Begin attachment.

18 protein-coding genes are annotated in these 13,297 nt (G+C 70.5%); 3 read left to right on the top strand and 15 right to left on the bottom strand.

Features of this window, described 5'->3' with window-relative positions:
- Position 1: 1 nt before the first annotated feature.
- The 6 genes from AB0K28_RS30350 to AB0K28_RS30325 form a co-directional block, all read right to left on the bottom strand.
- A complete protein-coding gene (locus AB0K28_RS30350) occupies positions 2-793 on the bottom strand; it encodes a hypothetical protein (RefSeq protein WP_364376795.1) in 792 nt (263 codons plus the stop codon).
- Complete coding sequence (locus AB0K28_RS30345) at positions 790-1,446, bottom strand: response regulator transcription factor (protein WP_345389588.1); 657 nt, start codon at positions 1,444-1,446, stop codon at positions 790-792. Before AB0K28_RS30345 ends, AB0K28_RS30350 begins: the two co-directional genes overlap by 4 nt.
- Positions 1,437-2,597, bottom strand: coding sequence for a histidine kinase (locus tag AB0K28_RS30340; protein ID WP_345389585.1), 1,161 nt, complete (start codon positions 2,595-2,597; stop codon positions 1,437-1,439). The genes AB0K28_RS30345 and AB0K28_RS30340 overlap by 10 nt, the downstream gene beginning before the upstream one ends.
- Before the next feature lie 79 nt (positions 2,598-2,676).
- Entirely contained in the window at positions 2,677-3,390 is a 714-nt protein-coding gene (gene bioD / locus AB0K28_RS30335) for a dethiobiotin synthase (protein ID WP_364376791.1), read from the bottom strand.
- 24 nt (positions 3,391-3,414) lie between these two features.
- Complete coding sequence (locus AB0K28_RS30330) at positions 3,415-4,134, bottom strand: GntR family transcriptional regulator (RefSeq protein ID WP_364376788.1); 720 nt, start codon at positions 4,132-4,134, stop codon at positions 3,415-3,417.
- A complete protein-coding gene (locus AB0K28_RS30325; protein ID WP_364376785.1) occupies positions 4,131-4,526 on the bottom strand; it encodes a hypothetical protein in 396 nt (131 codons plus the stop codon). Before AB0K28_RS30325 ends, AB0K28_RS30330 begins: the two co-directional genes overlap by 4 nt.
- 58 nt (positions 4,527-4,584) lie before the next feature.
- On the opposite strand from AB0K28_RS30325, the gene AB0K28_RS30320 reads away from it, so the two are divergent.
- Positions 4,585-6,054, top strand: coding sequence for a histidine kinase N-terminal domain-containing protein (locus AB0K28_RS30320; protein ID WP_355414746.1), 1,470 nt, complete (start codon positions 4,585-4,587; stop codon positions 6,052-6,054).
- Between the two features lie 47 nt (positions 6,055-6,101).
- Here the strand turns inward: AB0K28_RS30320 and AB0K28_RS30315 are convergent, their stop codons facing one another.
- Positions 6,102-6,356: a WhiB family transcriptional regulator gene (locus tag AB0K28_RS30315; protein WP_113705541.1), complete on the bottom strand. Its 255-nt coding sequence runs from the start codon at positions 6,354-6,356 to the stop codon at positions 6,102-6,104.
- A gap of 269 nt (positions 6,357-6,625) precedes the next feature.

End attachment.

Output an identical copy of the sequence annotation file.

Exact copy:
18 protein-coding genes are annotated in these 13,297 nt (G+C 70.5%); 3 read left to right on the top strand and 15 right to left on the bottom strand.

Features of this window, described 5'->3' with window-relative positions:
- Position 1: 1 nt before the first annotated feature.
- The 6 genes from AB0K28_RS30350 to AB0K28_RS30325 form a co-directional block, all read right to left on the bottom strand.
- A complete protein-coding gene (locus AB0K28_RS30350) occupies positions 2-793 on the bottom strand; it encodes a hypothetical protein (RefSeq protein WP_364376795.1) in 792 nt (263 codons plus the stop codon).
- Complete coding sequence (locus AB0K28_RS30345) at positions 790-1,446, bottom strand: response regulator transcription factor (protein WP_345389588.1); 657 nt, start codon at positions 1,444-1,446, stop codon at positions 790-792. Before AB0K28_RS30345 ends, AB0K28_RS30350 begins: the two co-directional genes overlap by 4 nt.
- Positions 1,437-2,597, bottom strand: coding sequence for a histidine kinase (locus tag AB0K28_RS30340; protein ID WP_345389585.1), 1,161 nt, complete (start codon positions 2,595-2,597; stop codon positions 1,437-1,439). The genes AB0K28_RS30345 and AB0K28_RS30340 overlap by 10 nt, the downstream gene beginning before the upstream one ends.
- Before the next feature lie 79 nt (positions 2,598-2,676).
- Entirely contained in the window at positions 2,677-3,390 is a 714-nt protein-coding gene (gene bioD / locus AB0K28_RS30335) for a dethiobiotin synthase (protein ID WP_364376791.1), read from the bottom strand.
- 24 nt (positions 3,391-3,414) lie between these two features.
- Complete coding sequence (locus AB0K28_RS30330) at positions 3,415-4,134, bottom strand: GntR family transcriptional regulator (RefSeq protein ID WP_364376788.1); 720 nt, start codon at positions 4,132-4,134, stop codon at positions 3,415-3,417.
- A complete protein-coding gene (locus AB0K28_RS30325; protein ID WP_364376785.1) occupies positions 4,131-4,526 on the bottom strand; it encodes a hypothetical protein in 396 nt (131 codons plus the stop codon). Before AB0K28_RS30325 ends, AB0K28_RS30330 begins: the two co-directional genes overlap by 4 nt.
- 58 nt (positions 4,527-4,584) lie before the next feature.
- On the opposite strand from AB0K28_RS30325, the gene AB0K28_RS30320 reads away from it, so the two are divergent.
- Positions 4,585-6,054, top strand: coding sequence for a histidine kinase N-terminal domain-containing protein (locus AB0K28_RS30320; protein ID WP_355414746.1), 1,470 nt, complete (start codon positions 4,585-4,587; stop codon positions 6,052-6,054).
- Between the two features lie 47 nt (positions 6,055-6,101).
- Here the strand turns inward: AB0K28_RS30320 and AB0K28_RS30315 are convergent, their stop codons facing one another.
- Positions 6,102-6,356: a WhiB family transcriptional regulator gene (locus tag AB0K28_RS30315; protein WP_113705541.1), complete on the bottom strand. Its 255-nt coding sequence runs from the start codon at positions 6,354-6,356 to the stop codon at positions 6,102-6,104.
- A gap of 269 nt (positions 6,357-6,625) precedes the next feature.